5. Fair enough, but it is not the whole story. Sonopia really had a chance and the story was solid and the benefits were there: (1) users contribute part of their phone bill back to the organization, (2) a social network platform ties users closer together and (3) partner organization lowers customer acquisition cost with ultra-effective marketing. The US mobile market is so full of 'friction' that this type of innovation will not work, despite the fact that the scale economies are present.

    As a result, Sonopia is now left with a good platform they built to operate at very low OPEX and which they can probably reuse in the future. In Europe all mobile networks have a homogeneous technology base and innovation takes place higher in the value chain.

  6. Hindsight 20/20

    I am not sure of Tapio's involvment – salesman, consultant or Sr. Exec. but even now his assessment seems amazingly naive…

    To quote his blog…
    "The idea of micro-segmented and community-driven mobile ‘micro-MVNOs’ was a smart one: people would feel high affinity to a common cause such as a non-profit, political or religious organization. They would rather compromise on fancy phone functionalities and take a subscription that would bring them closer to their favorite affiliation, something they really care about."

    Actually, people will not compromise on phone functionality (or service or plan structure) in order to "bring them closer to their favorite affiliation" I have a few very close group affiliations but tying those affiliations to a phone service doesn't even enter into my conciousness. I become closer to my affiliations through active participation, donations, and grass roots support at a local level.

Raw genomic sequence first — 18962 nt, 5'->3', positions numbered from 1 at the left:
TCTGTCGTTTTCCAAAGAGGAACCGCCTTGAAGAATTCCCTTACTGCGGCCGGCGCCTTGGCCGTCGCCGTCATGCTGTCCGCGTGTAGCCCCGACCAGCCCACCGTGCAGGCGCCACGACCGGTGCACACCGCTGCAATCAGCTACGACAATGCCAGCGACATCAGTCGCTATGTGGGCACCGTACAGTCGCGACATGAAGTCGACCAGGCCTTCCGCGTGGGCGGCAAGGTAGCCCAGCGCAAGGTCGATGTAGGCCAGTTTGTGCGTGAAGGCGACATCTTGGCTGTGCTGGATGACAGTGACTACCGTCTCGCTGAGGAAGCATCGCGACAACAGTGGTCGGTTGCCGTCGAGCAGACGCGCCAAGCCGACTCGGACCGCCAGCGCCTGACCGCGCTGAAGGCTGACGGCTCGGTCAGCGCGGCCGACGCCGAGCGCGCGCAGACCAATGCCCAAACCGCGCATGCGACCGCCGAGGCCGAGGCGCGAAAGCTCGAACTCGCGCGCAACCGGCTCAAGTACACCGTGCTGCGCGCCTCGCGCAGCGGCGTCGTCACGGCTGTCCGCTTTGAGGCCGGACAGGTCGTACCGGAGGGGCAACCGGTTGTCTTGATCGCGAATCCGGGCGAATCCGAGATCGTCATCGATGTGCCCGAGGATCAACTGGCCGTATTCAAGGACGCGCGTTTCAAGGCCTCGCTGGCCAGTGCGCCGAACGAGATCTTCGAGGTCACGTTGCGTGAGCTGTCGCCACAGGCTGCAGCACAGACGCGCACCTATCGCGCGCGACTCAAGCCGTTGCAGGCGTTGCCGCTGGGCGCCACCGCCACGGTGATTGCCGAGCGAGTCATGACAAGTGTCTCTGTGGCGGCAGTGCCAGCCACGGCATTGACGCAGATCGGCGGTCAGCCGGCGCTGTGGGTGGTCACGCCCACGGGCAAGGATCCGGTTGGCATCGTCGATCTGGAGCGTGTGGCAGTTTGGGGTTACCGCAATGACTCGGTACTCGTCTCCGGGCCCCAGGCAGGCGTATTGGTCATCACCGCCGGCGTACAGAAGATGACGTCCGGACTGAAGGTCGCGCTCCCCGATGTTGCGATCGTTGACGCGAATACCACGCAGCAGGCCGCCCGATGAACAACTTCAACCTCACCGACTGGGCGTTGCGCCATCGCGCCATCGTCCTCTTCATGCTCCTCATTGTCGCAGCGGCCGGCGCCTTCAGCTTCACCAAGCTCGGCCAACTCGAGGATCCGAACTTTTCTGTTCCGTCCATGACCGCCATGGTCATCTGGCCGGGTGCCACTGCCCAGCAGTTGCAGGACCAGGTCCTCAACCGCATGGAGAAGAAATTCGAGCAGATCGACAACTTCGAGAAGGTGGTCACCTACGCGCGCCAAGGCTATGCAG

To draw a comparison, I love ESPN. I rely them to be my primary source for sports information. Note that I said "information", I don't want then to be my cell phone provider….Verizon does a pretty good job at that and offers me a broader range of services and devices, and is reliable AND I can get ESPN on my verizon phone. The only thing I would ever ask (not demand) is that my "affinity organization" investigate leveraging mobile to provide me information (be it a WAP site, text message updates, etc). I don't want or need (or trust) the "Long Island Ducks" to manage my phone service nor do I want or need Verizon to own or manage a minor league baseball team.

    When will you MVNOs get it?????????

  7. Funnily enough I know no Edgar… no need to flame but I am sure it feels bad to some people. I was indeed in no way part of the senior management, this is a reporting inaccuracy by MocoNews. The rest of the statements of 'Edgar' are inaccurate – all of them. Sonopia was a great idea on paper but it the execution failed. I am in no way throwing dirt on the great team – instead we all in the industry should learn from failures.

    I will reserve the rest of my comments to my blog – see you on MEOW! Blog.

  8. Technically he was a consultant on commission, never closed one deal and disappeared on "sabatical" for 3 months in the middle of the first year. A less reliable source couldn't be found.